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Progress on Gene Therapy for Motor Neurone Disease


Stephen Luntz

Stephen has a science degree with a major in physics, an arts degree with majors in English Literature and History and Philosophy of Science and a Graduate Diploma in Science Communication.

Freelance Writer

1509 Progress on Gene Therapy for Motor Neurone Disease
The Sheffield Institute for Translational Neuroscience. Gene therapy for motor neurone disease may be on the way

For people with amyotrophic lateral sclerosis (ALS), the form of motor neurone disease affecting Stephen Hawking, good news is rare. Now, however, hot on the heels of treatment success in mice comes an announcement of progress at a more fundamental level.

“ALS/MND is characterized by the progressive loss of nerve cells (motor-neurons) that connect the brain with the muscles to control movements. As the disease progresses, patients may lose the ability to walk, move, eat, talk and finally breathe,”  says Professor Mimoun Azzouz of the University of Sheffield


Inherited ALS is a result of faulty SOD1 genes. When the gene is defective it produces proteins that become misshapen and kill the motor neurones in which they function. A program at the University of Sheffield aims to fix the genes to prevent the production of the warped proteins.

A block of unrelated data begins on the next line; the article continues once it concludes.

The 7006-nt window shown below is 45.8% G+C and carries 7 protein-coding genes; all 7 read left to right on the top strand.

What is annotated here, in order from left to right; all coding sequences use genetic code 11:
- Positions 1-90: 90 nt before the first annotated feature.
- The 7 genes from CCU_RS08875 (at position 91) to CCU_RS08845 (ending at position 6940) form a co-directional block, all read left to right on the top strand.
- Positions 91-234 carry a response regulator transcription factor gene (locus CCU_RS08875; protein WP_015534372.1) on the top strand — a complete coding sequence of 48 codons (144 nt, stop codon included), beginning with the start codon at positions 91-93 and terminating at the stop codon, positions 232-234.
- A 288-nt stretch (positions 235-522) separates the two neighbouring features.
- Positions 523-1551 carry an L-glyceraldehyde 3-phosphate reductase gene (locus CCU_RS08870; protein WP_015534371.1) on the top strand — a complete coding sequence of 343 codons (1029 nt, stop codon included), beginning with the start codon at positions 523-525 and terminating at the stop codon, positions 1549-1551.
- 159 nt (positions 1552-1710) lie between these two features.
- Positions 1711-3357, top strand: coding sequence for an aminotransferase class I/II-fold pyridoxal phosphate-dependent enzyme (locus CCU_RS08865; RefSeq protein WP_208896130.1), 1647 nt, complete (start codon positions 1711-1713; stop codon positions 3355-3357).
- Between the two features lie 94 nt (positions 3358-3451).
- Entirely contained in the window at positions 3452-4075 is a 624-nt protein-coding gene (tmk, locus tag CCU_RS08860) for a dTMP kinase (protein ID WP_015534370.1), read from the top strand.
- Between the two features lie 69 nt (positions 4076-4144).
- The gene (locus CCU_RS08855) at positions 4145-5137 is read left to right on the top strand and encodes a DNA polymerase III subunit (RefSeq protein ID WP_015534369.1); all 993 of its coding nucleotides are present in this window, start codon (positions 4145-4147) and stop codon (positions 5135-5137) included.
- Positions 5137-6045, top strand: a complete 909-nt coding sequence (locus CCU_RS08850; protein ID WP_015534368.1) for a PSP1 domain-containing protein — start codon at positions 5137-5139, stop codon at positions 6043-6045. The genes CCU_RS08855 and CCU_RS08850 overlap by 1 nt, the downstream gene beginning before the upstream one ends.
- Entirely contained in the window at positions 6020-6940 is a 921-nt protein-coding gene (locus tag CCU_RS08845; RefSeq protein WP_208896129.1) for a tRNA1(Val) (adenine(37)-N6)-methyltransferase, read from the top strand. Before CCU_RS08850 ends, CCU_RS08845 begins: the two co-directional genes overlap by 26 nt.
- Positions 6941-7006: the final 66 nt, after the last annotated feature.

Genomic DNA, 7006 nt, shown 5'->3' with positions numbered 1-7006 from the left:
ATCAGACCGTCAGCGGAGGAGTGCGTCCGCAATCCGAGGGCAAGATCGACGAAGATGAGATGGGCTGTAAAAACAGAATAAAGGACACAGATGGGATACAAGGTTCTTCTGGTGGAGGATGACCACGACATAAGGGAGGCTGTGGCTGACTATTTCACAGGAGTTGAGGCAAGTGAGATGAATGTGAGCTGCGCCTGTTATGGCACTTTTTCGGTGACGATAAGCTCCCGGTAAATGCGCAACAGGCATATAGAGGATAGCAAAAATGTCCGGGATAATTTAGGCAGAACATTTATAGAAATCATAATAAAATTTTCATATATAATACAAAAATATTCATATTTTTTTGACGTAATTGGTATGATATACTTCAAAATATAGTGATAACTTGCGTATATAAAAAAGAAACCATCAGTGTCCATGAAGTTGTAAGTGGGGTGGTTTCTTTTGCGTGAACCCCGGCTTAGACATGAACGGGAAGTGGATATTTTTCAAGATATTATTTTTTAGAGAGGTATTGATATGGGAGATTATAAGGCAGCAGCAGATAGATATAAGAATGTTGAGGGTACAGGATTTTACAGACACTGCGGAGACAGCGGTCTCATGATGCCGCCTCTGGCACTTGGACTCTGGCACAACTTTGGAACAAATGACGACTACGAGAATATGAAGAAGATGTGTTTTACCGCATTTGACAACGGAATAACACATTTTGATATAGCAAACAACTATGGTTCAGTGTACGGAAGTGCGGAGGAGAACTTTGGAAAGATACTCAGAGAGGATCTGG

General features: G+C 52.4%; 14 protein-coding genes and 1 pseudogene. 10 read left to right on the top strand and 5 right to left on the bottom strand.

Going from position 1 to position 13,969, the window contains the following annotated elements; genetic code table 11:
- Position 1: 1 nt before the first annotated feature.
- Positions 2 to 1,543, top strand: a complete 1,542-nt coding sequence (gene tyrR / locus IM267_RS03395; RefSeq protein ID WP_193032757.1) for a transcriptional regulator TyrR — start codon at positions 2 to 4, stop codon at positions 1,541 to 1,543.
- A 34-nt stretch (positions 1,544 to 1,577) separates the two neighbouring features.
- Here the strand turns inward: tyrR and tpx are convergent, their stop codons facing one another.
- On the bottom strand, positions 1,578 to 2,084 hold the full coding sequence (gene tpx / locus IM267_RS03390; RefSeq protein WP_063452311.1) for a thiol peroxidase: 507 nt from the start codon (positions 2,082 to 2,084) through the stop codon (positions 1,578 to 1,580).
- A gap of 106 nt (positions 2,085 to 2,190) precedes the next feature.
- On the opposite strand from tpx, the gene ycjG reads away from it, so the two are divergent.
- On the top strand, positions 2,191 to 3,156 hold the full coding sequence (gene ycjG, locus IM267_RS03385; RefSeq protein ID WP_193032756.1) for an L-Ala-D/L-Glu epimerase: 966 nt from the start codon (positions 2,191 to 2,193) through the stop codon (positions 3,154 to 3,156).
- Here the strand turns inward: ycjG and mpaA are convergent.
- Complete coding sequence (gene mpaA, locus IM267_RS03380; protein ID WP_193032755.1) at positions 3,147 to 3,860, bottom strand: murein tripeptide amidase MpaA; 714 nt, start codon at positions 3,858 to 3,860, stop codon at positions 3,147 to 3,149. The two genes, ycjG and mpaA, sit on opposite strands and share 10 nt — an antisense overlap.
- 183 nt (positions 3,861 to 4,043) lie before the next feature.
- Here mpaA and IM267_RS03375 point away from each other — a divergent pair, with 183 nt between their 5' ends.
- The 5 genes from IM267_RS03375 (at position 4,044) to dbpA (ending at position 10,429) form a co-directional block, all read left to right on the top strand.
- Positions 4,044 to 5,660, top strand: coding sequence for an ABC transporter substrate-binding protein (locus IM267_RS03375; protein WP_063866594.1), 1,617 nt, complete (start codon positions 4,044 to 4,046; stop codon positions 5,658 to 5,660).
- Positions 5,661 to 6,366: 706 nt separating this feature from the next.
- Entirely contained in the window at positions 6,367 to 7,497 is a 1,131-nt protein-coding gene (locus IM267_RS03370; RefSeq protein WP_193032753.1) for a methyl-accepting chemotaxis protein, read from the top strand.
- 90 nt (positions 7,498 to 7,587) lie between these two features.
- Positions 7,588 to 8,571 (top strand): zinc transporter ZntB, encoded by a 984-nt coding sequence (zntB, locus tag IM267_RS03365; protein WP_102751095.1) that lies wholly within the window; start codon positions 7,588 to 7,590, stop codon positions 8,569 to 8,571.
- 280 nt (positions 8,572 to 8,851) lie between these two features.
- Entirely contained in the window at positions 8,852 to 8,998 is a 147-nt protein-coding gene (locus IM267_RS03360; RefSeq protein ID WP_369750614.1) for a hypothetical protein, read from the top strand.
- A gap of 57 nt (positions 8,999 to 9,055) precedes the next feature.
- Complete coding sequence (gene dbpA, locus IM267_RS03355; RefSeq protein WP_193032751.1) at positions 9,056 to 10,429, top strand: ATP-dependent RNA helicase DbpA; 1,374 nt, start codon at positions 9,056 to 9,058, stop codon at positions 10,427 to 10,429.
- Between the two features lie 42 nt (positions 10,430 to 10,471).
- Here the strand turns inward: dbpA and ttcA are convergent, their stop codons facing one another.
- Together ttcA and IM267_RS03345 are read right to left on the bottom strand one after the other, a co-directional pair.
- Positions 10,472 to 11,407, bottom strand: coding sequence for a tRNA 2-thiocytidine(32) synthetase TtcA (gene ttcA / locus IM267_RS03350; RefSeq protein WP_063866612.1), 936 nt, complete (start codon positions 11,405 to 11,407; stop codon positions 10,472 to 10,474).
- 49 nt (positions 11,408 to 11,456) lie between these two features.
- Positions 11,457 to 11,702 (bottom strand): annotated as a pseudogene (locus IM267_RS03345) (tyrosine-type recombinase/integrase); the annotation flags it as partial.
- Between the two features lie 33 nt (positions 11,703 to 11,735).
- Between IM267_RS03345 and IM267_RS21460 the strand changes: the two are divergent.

"Silencing the SOD1 gene that is associated with 20% of familial MND cases may be as close as we can get to a cure for MND in the near future,” Azzouz says. “Our ultimate goal is to get the gene therapy for SOD1-related MND into the clinic as soon as possible. Gene therapy is regarded as an innovative technique with huge potential for the treatment of neurological conditions including Motor Neurone Disease.”

The project has been funded by a £2.2 anonymous donation, allowing preclinical trails to start immediately. Professor Pam Shaw, who is leading the team jointly with Azzouz says, “We plan submission for regulatory approval by August 2015, for permission to take this therapy to patients in the clinic." They are also preparing for a trial of gene therapy for Spinal Muscular Atrophy, a childhood onset form of MND.

Despite some successes, gene therapy is still in its infancy, so progress may prove slower than the approach being tested at Melbourne University of enriching the spinal fluid with copper. However, if Azzouz and Shaw's work succeeds it should provide something closer to a cure than the alternative. Meanwhile a third approach, using pluripotent stem cells to slow the disease's progress in mice, has also been announced in the last month.


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